In the new cover story for Time Magazine, NFL Commissioner Roger Goodell opens up about some of the ways he hopes to reform the sport so it takes less of a toll on its athletes. One of the ideas on the table is doing away with kickoffs, which are seen by many to be one of the most dangerous elements of the game. Right now it's only a suggestion, but it has fans and professionals alike debating the idea and wondering what's in store for the future of football.
The league's already tinkered with kickoffs, moving them up five yards which has limited kick returns. By all accounts, those typically frantic plays present the most risk to players, and studies have shown a correlation to that change with fewer concussions.
Former NFL Linebacker and Sports Analyst Coy Wire supports the decision to eliminate kickoffs from football in order to make the game safer. He views the change as another stage in the evolution of the sport as players get stronger and faster. “It’s necessary to change when change is necessary. Not to change is disruptive,” he says. “The game from its beginnings has always been in a state of evolution to make it better.”
Sports related concussions are in the national spotlight more than ever. There are as many as 3.8 million concussions that occur every year in professional, college, and youth sports. Approximately 85% of them will go undiagnosed, and that, of course, could lead to even more serious injuries.
Drew Brees, the New Orleans Saints quarterback and Super Bowl champion, wants to make a difference. He's teaming up with Dick's Sporting Goods to provide free testing to try to determine whether a kid has suffered a concussion.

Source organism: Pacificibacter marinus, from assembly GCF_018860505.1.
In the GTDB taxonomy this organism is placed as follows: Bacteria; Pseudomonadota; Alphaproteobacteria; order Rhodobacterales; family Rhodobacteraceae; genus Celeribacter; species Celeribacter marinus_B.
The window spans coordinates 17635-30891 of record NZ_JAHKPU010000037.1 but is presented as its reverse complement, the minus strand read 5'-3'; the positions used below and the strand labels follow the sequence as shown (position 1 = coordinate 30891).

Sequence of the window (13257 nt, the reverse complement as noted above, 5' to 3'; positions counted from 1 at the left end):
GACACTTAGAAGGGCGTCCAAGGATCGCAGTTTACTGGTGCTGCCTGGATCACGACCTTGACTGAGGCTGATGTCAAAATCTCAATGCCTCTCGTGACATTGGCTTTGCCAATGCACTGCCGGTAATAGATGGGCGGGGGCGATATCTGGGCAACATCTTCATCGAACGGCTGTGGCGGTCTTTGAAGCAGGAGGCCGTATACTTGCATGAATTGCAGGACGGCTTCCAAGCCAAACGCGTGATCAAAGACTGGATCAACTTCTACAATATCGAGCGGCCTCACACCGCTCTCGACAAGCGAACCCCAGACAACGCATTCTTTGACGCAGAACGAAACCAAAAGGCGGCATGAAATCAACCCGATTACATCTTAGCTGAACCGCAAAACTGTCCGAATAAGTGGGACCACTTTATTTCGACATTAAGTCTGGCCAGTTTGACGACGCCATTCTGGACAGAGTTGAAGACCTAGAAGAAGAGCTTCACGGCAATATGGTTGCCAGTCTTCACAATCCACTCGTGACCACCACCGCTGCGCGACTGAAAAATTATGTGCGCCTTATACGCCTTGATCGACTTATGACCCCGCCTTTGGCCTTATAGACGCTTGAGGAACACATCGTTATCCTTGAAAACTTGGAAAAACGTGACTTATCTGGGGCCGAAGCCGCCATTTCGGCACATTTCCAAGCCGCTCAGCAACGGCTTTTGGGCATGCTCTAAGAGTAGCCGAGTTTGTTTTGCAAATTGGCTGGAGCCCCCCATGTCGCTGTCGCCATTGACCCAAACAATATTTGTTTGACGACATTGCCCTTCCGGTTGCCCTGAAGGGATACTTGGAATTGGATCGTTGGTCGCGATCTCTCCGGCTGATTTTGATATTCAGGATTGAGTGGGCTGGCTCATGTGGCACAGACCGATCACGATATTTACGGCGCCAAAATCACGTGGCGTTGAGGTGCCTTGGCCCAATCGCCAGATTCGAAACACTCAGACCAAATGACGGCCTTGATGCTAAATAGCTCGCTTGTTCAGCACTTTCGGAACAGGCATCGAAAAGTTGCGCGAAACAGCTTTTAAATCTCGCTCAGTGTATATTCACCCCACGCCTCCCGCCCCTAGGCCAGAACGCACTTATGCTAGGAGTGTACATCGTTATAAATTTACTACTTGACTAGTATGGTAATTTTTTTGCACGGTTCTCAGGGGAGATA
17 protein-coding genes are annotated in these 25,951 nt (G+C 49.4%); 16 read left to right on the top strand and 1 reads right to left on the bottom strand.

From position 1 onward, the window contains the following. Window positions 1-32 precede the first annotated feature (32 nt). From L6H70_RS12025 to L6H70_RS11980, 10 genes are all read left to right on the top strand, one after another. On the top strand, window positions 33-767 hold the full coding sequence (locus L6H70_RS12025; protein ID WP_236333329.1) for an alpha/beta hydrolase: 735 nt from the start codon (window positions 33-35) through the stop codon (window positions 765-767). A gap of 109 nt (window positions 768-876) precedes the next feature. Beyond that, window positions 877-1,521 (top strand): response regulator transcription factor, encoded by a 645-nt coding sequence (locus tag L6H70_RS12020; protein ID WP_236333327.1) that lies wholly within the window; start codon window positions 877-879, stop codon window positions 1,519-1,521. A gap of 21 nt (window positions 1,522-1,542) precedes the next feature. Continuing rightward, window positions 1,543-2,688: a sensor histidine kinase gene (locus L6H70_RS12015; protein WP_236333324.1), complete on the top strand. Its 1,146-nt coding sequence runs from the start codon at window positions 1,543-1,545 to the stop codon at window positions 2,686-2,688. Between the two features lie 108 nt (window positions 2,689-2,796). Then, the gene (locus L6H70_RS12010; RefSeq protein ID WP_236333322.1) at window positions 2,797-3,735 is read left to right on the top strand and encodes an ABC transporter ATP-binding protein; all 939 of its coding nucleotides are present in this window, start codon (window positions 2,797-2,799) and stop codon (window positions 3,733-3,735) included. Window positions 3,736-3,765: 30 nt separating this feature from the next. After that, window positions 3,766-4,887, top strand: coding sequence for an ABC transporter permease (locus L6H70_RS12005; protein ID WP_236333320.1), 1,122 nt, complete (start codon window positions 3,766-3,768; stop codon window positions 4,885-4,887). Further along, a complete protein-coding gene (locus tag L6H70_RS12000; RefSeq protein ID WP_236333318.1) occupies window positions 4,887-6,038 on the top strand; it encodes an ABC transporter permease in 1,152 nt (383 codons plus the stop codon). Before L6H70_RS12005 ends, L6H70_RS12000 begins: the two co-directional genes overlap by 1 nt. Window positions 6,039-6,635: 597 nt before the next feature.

This morning on "Starting Point," Brees talks with Soledad on the PACE program, which stands for Protecting Athletes through Concussion Education. He explains why he felt it was important to get involved in educating young athletes on the dangers of concussions.
The death of NFL legend Junior Seau is raising new questions about long-term brain injury in the sport. The 43-year-old was found dead with a gunshot wound to the chest yesterday. Investigators believe it was suicide.
Seau's ex-wife told a local paper that he had texted her and each of their children separate messages of "I love you." When Seau's mother spoke, she was at a loss to explain just why her son would take his own life.
"Junior, why you never tell me you're going? Take me. Take me. Leave my son alone," Luisa Seau told reporters.
Former New York Giants superstar Tiki Barber talks with Soledad this morning about whether Seau's time playing in the NFL may have contributed to depression.
"There's a lot of factors that contribute to depression. One is stress, money stress, family stress. And we're still trying to understand this chronic traumatic injury that Dr. Sanjay Gupta has done a great job of exploring but problem is you don't know if you have that. You can't determine that unless you have passed away and do a biopsy of your brain. You're surprised but you're not surprised because there are so many factors that lead toward athletes falling into deep, deep depressions and not having a way to get out of it," Barber says.
He adds that "78% of former football players after three or four years are broke, filing for bankruptcy. They go through divorces. They don't have a steady job. They are so far behind that professional learning curve because their peers came out of college and walked up the corporate ladder. They played sports. And once they're done, they're not celebrities anymore. The relevancy period falls away."
See more from the interview below.